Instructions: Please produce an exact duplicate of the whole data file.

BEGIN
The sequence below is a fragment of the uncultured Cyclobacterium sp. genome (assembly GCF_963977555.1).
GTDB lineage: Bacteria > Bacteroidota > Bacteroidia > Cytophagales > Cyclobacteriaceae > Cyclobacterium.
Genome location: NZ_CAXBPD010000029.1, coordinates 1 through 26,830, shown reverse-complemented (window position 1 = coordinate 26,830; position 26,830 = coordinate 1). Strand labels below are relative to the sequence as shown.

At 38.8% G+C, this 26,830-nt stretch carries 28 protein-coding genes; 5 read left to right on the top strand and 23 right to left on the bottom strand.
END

The sequence below is a fragment of the uncultured Cyclobacterium sp. genome (assembly GCF_963977555.1).
GTDB lineage: Bacteria > Bacteroidota > Bacteroidia > Cytophagales > Cyclobacteriaceae > Cyclobacterium.
Genome location: NZ_CAXBPD010000029.1, coordinates 1 through 26,830, shown reverse-complemented (window position 1 = coordinate 26,830; position 26,830 = coordinate 1). Strand labels below are relative to the sequence as shown.

At 38.8% G+C, this 26,830-nt stretch carries 28 protein-coding genes; 5 read left to right on the top strand and 23 right to left on the bottom strand.